+0
Hi,

I've noted that lots of people (can't remember whether they include some native English speakers in my office) use "discuss" as an intransitive verb

e.g. "What about your marketing plan?" "I've discussed with George and he said it's fine..."

However, when I look up the word "discuss" in Oxford's/Longman's dictionaries, both say that "discuss" is always a transitive verb & it must take an object.

I'm rather confused about that. Could someone give me a hand here?

Thanks.

Cheers,

Kathy
+0
Not quite. The colleague "discussed with someone". He didn't "discuss it with someone".

It has to be transitive. People can't just discuss. And they can't just discuss with others either. Emotion: smile

CJ
+0
KathyI've noted that lots of people (can't remember whether they include some native English speakers in my office) use "discuss" as an intransitive verb e.g. "What about your marketing plan?" "I've discussed with George and he said it's fine..."

However, when I look up the word "discuss" in Oxford's/Longman's dictionaries, both say that "discuss" is always a transitive verb & it must take an object.

I'm rather confused about that. Could someone give me a hand here?
Hello Kathy

You are right. As far as I know, no dictionary says "discuss" can be an intransitive verb. But still in certain constructions you can use "discuss" as if it were intransitive. (EX) "In the course we learned how to discuss in English". When an obligatorily transitive verb is used this way, it is called "an absolute verb". Mirriam-Webster Online Dictionary explains it as follows in the entry of "absolute".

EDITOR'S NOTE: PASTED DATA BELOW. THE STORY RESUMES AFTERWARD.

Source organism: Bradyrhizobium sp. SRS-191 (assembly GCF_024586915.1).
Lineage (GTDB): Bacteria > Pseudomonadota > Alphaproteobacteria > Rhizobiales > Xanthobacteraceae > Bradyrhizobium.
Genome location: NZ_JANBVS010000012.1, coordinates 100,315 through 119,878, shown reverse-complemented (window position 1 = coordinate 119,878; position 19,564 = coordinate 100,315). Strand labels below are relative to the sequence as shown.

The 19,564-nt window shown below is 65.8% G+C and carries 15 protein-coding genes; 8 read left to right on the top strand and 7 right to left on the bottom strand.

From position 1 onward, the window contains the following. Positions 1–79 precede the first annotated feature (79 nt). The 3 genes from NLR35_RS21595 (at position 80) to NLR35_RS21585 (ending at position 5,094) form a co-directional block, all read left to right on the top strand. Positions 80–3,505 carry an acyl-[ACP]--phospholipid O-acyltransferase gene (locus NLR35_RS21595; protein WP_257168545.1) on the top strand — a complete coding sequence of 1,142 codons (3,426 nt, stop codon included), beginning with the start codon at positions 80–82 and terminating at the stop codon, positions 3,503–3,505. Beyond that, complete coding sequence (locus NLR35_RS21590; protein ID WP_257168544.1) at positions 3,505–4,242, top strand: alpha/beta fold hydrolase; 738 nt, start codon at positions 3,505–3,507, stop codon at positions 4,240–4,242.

"absolute"
of a verb : having no object in the particular construction under consideration though normally transitive. <Kill> in "if looks could kill" is an absolute verb.

paco
Teachers: We supply a list of EFL job vacancies
Comments  
You're right that we 'discuss something'. But we also 'discuss something with someone', just like what your colleagues said.
 CalifJim's reply was promoted to an answer.
 paco2004's reply was promoted to an answer.
Students: We have free audio pronunciation exercises.
Hi paco, CJ & Jay,

Thanks a lot for your advice. I've learnt a lot, indeed.

Cheers,

Kathy

AHD has examples of intransitive usages.

No dictionaries say "discuss" is only a transitive verb? Well, mine does. You discuss something with someone. You don't discuss with colleagues. You at least discuss that with colleagues. In speech, people might be using it that way, but it is grammatically incorrect so shouldn't be used that way in formal writing

Site Hint: Check out our list of pronunciation videos.

So the American Heritage Dictionary is wrong?

Here's their example of an intransitive use of 'discuss':

As we discussed yesterday, the problem could have more than one solution.


By the way, maybe you don't realize it, but you are answering a question that was asked about 14 years ago.

Why not answer questions that are more recent? That way there's a better chance that the person who asked the question is still participating on our forum and can benefit from your answer.

CJ